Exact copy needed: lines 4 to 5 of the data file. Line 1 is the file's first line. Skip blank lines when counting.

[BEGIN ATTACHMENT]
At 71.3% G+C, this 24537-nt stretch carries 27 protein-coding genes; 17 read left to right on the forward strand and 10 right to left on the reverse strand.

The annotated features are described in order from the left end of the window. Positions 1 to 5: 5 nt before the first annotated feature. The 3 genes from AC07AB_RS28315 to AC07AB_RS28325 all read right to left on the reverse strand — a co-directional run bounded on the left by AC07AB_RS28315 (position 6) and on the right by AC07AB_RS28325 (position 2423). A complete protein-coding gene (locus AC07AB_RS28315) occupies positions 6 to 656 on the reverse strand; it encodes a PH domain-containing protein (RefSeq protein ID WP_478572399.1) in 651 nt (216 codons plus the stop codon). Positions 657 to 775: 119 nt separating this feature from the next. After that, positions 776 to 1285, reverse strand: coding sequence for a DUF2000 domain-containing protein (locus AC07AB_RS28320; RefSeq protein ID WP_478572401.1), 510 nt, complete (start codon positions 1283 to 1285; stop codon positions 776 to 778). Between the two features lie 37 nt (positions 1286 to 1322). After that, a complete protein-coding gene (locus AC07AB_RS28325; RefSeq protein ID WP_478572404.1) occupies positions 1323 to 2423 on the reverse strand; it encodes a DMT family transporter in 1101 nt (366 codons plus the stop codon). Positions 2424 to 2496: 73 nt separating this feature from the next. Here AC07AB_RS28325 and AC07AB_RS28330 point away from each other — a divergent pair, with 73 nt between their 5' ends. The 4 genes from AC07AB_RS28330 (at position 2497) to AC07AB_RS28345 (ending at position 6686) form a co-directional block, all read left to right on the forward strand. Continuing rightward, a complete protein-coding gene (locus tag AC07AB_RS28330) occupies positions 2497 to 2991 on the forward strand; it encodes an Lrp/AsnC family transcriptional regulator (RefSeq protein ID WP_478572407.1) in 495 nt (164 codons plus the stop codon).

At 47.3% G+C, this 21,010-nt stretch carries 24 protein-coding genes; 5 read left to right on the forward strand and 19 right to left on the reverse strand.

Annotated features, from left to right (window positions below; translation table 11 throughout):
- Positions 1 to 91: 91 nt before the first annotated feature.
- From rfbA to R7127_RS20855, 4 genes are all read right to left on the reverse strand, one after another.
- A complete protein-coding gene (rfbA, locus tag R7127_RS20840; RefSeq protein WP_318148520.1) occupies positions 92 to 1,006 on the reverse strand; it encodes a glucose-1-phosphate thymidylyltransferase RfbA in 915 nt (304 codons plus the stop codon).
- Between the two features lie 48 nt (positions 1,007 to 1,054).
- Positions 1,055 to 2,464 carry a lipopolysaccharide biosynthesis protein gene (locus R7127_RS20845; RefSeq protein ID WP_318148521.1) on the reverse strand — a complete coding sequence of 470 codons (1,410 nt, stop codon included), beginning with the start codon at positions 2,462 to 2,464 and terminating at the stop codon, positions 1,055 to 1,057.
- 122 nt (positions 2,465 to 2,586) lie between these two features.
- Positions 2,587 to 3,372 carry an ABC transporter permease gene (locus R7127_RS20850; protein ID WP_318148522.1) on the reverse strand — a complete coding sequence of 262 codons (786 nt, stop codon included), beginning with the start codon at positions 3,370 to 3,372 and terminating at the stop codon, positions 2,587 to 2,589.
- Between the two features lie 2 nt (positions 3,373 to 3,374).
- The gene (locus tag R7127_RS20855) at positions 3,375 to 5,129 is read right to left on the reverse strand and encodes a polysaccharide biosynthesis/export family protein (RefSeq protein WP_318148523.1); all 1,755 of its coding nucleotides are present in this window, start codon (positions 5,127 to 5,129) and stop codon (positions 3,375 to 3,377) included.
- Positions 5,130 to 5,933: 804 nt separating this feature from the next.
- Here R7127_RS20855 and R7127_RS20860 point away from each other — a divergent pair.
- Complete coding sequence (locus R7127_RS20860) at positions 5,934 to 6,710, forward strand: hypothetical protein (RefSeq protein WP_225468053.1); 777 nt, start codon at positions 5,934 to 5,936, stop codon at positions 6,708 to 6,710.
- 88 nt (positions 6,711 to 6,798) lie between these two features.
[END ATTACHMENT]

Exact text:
Annotated features, from left to right (window positions below; translation table 11 throughout):
- Positions 1 to 91: 91 nt before the first annotated feature.